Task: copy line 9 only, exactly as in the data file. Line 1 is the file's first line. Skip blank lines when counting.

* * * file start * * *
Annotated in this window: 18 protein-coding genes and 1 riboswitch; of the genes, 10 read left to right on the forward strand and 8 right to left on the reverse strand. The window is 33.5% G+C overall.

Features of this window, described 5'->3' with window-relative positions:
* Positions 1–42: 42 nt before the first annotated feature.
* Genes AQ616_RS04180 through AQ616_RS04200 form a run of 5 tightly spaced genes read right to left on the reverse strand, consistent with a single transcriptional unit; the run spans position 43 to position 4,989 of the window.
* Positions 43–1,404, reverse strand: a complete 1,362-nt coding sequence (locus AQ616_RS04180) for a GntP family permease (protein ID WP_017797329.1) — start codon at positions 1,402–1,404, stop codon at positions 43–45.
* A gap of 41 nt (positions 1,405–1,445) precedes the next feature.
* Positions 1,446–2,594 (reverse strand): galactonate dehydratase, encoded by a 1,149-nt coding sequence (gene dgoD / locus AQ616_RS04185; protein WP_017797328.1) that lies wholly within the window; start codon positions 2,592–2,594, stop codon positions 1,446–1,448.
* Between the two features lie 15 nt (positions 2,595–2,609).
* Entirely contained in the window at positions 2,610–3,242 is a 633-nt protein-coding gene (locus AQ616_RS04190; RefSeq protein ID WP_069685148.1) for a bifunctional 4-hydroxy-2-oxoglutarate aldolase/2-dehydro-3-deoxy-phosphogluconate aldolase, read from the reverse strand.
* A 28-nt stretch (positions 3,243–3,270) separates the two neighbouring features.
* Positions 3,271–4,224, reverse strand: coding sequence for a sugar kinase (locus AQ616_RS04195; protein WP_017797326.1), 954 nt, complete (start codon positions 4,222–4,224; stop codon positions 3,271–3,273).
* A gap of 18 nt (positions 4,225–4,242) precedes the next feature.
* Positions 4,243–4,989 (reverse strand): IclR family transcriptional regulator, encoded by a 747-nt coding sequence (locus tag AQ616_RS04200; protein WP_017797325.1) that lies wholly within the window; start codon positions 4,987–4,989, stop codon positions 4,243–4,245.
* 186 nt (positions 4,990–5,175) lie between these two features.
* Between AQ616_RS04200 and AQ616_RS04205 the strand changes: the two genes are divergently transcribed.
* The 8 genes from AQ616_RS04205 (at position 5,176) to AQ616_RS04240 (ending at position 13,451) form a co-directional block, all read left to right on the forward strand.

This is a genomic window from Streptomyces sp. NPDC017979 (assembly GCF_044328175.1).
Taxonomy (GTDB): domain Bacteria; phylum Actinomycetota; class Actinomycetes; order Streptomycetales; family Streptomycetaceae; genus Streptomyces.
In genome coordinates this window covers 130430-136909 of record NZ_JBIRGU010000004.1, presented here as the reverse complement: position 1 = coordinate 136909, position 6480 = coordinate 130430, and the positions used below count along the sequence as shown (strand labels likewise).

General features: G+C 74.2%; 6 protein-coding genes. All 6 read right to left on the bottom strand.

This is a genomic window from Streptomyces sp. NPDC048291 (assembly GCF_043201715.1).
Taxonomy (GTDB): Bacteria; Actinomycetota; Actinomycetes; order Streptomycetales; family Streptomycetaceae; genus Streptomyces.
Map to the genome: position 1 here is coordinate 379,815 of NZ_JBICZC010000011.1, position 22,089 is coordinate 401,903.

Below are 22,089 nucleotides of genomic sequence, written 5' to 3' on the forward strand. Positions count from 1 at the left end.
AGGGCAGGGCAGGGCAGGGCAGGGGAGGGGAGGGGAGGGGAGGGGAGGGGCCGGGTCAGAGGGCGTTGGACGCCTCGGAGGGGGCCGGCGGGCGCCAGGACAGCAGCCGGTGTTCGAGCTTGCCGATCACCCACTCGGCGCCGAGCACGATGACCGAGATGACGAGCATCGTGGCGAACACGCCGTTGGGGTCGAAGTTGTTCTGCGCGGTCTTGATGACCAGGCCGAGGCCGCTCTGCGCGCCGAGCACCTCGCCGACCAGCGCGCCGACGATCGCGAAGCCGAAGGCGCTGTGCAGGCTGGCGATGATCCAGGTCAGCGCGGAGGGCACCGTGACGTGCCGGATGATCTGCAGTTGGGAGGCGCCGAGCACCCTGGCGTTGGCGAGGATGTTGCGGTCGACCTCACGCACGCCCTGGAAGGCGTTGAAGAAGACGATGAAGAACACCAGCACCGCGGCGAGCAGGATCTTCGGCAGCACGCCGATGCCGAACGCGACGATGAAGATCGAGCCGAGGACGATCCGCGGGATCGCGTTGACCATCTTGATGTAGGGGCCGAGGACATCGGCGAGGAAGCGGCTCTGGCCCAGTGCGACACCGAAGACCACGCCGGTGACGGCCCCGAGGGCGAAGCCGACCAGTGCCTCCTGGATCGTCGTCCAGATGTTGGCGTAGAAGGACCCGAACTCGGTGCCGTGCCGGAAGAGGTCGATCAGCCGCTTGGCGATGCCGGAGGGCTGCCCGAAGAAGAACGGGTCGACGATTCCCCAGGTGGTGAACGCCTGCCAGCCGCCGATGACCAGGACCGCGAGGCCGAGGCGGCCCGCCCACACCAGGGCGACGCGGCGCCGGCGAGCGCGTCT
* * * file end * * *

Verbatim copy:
* Entirely contained in the window at positions 2,610–3,242 is a 633-nt protein-coding gene (locus AQ616_RS04190; RefSeq protein ID WP_069685148.1) for a bifunctional 4-hydroxy-2-oxoglutarate aldolase/2-dehydro-3-deoxy-phosphogluconate aldolase, read from the reverse strand.